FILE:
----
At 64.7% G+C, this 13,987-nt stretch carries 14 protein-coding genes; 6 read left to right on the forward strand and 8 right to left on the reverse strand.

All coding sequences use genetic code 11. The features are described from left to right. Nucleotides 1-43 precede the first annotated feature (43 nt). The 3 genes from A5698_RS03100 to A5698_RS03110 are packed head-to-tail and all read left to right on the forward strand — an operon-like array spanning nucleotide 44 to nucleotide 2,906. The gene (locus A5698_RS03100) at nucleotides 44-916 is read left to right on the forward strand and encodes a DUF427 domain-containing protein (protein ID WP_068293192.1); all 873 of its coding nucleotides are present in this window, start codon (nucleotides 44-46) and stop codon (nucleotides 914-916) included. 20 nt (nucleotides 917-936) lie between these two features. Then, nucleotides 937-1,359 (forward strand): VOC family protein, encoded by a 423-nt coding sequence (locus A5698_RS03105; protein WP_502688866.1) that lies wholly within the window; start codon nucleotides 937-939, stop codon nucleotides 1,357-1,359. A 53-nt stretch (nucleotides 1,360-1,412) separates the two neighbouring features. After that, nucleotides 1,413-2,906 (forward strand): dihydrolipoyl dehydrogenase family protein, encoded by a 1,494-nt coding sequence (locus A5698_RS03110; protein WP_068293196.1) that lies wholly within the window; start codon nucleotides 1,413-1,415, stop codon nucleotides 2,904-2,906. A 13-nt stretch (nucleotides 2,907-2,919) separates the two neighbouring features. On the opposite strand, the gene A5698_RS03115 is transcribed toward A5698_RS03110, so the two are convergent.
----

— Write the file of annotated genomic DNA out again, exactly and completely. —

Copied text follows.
At 64.7% G+C, this 13,987-nt stretch carries 14 protein-coding genes; 6 read left to right on the forward strand and 8 right to left on the reverse strand.

All coding sequences use genetic code 11. The features are described from left to right. Nucleotides 1-43 precede the first annotated feature (43 nt). The 3 genes from A5698_RS03100 to A5698_RS03110 are packed head-to-tail and all read left to right on the forward strand — an operon-like array spanning nucleotide 44 to nucleotide 2,906. The gene (locus A5698_RS03100) at nucleotides 44-916 is read left to right on the forward strand and encodes a DUF427 domain-containing protein (protein ID WP_068293192.1); all 873 of its coding nucleotides are present in this window, start codon (nucleotides 44-46) and stop codon (nucleotides 914-916) included. 20 nt (nucleotides 917-936) lie between these two features. Then, nucleotides 937-1,359 (forward strand): VOC family protein, encoded by a 423-nt coding sequence (locus A5698_RS03105; protein WP_502688866.1) that lies wholly within the window; start codon nucleotides 937-939, stop codon nucleotides 1,357-1,359. A 53-nt stretch (nucleotides 1,360-1,412) separates the two neighbouring features. After that, nucleotides 1,413-2,906 (forward strand): dihydrolipoyl dehydrogenase family protein, encoded by a 1,494-nt coding sequence (locus A5698_RS03110; protein WP_068293196.1) that lies wholly within the window; start codon nucleotides 1,413-1,415, stop codon nucleotides 2,904-2,906. A 13-nt stretch (nucleotides 2,907-2,919) separates the two neighbouring features. On the opposite strand, the gene A5698_RS03115 is transcribed toward A5698_RS03110, so the two are convergent.